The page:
here’s the hidden moral: there’s lots of ways for businesses that are both benevolent and morally gray to get at your money.  don’t make it easy.  if you ever are required to give out your credit card number and it isn’t clear why or what it might be used for, and you aren’t directly making a purchase (like subscription services such as itunes, xbox live, wii store, etc), for gods’ sake, be conscious of what you are doing, and know that now that they have your credit card number, it will be used whenever money needs to change hands for a purchase, whether you are aware of it or not.  when i filed my complaint with itunes, they brushed me off: i had submitted my paypal information, therefore, as far as they were concerned, i authorized the use of my paypal account.  they encouraged me to settle the dispute with paypal.  thank you, drive through.  (that is, what we in the tech support biz called a flog — a generic response that the recipient can’t act on immediately, that gets them off the phone.  another flog could be reboot your computer and try again, or buy an antivirus software, run a scan, and call back if you still have problems.)  honestly, i have no idea what inspired me to link my paypal account with my itunes account. probably it was just the fact that i could.  i never used it, and i’ve never payed for mp3s (p.s. i used that in my defense — paypal wasn’t impressed).

and here’s a bonus hint: don’t blame other people for your own failings.  the people i dealt with at msn that i issued refunds to (particularly those i issued the maximum refunds to) all had one thing in common: they were all hopelessly unaware of their own finances.  they allowed themselves to be charged several months’ worth of internet service before noticing.  it’s not the fault of the internet service provider that you can’t have christmas, it’s your own fault for not looking at your credit card statement and maxing out your cards.  if there’s no christmas, it’s no one’s fault but your own.

the secret to making money online is there is no secret

seriously, there is no secret.  it’s just critical mass.

why is upstart blogger doing so well? because he has traffic.  lots of it.  and he has minions.  far-reaching minions that sell his product for him.  it’s great, almost unheard-of, that his affiliates make 50% commission off each sale of Twitter Rocket — that puts each minion in a great position to make a lot of money fast if they’re a good salesperson.  but as much as each individual minion makes, ashley morgan makes more — because he gets the other 50% from each sale every one of his minions make.  and that’s what pisses everyone who’s not in the club off.  he’s perceived to be sitting on his ass, doing nothing, meanwhile he’s making a killing because he has people doing his selling for him.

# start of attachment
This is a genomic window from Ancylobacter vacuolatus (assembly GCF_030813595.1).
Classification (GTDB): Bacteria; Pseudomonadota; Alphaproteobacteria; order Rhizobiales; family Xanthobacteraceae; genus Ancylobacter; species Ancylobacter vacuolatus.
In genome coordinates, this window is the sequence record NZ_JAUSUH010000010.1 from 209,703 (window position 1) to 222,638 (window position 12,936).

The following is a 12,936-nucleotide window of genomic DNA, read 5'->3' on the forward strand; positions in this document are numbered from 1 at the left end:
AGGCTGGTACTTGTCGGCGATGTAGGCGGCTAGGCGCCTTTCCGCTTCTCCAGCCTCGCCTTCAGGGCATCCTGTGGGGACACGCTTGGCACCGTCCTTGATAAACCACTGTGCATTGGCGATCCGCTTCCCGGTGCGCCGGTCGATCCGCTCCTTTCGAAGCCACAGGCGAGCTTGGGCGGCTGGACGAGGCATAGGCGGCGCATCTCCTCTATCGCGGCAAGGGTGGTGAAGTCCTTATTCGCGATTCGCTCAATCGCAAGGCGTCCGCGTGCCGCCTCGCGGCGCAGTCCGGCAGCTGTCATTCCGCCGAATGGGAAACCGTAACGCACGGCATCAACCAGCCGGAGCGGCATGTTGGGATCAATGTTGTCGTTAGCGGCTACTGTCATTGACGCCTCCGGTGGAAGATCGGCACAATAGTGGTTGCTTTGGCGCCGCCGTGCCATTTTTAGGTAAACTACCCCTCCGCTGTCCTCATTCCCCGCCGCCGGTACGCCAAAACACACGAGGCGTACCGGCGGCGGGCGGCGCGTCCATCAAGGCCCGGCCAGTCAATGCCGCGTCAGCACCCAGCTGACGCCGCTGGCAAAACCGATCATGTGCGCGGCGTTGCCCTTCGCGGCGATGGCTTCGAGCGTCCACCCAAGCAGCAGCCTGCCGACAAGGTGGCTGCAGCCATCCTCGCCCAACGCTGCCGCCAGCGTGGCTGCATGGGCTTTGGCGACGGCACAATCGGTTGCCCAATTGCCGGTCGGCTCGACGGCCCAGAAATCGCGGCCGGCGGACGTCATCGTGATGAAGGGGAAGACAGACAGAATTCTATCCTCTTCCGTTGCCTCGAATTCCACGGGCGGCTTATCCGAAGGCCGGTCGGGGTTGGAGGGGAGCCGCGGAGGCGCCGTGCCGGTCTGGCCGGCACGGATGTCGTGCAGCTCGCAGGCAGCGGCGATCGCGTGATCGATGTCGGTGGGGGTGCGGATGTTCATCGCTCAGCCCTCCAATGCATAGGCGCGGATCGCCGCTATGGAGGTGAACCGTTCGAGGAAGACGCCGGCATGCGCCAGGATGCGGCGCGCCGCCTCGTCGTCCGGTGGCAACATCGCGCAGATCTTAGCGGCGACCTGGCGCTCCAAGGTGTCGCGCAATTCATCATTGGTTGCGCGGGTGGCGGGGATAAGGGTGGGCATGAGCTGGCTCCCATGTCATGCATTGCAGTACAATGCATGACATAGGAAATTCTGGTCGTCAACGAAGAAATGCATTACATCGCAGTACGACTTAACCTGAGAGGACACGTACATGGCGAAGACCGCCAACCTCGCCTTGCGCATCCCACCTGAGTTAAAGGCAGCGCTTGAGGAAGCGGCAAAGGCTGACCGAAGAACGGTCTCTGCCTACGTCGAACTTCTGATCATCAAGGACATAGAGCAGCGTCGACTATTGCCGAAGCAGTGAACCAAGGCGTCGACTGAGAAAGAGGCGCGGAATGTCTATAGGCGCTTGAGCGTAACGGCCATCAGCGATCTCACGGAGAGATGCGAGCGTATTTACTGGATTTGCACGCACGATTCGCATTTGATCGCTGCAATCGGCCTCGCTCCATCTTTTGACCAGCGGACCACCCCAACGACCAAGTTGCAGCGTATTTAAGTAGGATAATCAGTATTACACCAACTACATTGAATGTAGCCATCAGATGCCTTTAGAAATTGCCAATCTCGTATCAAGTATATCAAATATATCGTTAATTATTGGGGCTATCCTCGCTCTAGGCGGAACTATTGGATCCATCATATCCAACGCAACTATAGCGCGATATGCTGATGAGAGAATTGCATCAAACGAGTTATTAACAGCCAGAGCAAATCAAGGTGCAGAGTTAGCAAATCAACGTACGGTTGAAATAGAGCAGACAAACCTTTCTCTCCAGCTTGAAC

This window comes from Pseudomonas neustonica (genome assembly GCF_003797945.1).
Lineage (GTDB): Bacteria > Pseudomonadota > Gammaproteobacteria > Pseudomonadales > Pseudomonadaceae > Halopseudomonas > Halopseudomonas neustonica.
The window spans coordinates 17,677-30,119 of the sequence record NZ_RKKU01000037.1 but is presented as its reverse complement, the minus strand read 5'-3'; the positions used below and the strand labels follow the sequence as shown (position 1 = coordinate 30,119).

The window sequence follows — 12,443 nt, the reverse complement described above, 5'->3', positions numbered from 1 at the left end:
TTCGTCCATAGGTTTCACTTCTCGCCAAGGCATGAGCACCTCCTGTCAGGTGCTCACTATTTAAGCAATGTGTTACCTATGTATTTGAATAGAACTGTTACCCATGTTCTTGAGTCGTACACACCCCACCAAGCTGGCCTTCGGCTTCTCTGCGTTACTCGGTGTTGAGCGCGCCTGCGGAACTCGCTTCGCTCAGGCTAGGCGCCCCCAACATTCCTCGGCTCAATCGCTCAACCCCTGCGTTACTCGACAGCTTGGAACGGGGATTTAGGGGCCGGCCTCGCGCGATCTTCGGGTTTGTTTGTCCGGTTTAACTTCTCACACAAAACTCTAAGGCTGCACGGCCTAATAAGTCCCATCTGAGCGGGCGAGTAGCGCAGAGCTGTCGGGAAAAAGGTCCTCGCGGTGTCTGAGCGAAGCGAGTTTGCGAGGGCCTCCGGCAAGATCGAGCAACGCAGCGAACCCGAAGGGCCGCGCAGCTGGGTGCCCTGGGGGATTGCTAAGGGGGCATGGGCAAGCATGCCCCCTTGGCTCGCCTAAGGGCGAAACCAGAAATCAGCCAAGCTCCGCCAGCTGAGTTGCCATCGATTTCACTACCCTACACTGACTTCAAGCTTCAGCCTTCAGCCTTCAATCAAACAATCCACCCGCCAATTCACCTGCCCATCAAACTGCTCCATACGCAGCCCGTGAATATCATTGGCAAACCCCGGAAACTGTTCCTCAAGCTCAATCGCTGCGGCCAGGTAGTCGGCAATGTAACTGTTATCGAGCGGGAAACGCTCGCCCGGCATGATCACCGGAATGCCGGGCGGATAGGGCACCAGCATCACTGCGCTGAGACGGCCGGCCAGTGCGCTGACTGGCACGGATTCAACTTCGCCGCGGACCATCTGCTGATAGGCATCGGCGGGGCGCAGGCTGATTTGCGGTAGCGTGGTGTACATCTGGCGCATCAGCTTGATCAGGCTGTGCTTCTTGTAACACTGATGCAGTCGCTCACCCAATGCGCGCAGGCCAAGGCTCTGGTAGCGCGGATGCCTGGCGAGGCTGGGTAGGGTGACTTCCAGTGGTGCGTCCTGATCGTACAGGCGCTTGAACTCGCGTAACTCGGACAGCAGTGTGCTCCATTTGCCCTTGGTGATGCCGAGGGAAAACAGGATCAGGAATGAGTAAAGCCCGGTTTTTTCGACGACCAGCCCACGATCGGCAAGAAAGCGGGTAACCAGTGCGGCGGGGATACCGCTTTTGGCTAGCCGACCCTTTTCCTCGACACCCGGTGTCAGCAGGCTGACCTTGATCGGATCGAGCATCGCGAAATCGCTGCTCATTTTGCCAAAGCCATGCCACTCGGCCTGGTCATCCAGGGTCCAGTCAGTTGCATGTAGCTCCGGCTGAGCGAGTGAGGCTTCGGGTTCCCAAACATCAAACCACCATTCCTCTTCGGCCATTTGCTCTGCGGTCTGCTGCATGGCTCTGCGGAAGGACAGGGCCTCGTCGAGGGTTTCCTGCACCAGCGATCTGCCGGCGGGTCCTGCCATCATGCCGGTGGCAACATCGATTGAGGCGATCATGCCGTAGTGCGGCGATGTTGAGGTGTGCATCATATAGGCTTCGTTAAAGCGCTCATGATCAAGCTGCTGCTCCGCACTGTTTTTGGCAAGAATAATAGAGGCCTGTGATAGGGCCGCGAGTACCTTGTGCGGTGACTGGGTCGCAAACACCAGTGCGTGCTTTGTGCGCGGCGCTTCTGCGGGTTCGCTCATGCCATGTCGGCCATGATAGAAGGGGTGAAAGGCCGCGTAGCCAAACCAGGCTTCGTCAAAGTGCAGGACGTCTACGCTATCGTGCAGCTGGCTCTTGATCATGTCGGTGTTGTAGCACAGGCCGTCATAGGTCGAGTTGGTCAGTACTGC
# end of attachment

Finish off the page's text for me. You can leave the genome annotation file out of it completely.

well, i doubt he’s actually just sitting on his ass, no matter how great the hardware that his ass is encased in may be.  if he stopped blogging today, the Twitter Rocket sales would taper off and die.  the timeline for that is probably pretty long, but eventually, no one would know what Twitter Rocket was anymore, what Upstart Blogger was, and it would fade away like every other internet flash mob.  and it’s true — every one of his most bitter critics are embittered because they want to be where he is.  i include myself in this category.

i just spent the last 2 weeks working my ass off, without taking a single day off (something we vowed never to do after i left WF), to get a huge project done by its deadline for two grand.  now, granted our prices are much lower than they should be — but we’re still trying to establish ourselves in a specific niche and in so doing, can’t charge $10k for a site like this one.  yet.  hannah says she can make that in one day?  yeah, i want to be right there.  i’ll be blunt — i have very little respect for hannah as a blogger.  but i’ll give her one thing — if she’s not a fictional character (fairly unlikely), if she’s not lying (possible, but probably not the case) or exaggerating (even more possible, especially for a teenager), and she can make that kind of cash, she’s right: her a levels are kind of pointless.

(note to those of us not in the UK: a levels are half the equivalent of SAT/ACT/AP tests, and half like high school exit exams or college entrance exams — doing well on your A Levels means you are guaranteed a spot in a good school.  doing badly means you’re not, and a lot of people who do badly on their A Levels end up not going to college at all, and instead take on more remedial or manual jobs.  it’s almost like an enforced intellectual caste system where the A Level exams determine what caste you will be in.  “caste system” may be a bit harsh, but you get the idea — if you do badly on your SATs, you can still get into a pretty good school if your grades and other stuff are in place.  I got an 1150, which, while not horrible, wasn’t anywhere near what my friends in my AP English class were getting, and yet i went to a private university and a highly specialized program that let me develop my own major.  of course, the other side of the coin in the uk is that not everyone goes to college like they do here — it’s not nearly as expected, which may be related to the fact that college education — up until a few years ago — was free.  anyway, i’m getting off on a tangent — these are things i learned when i studied abroad for a semester at the university of east anglia.)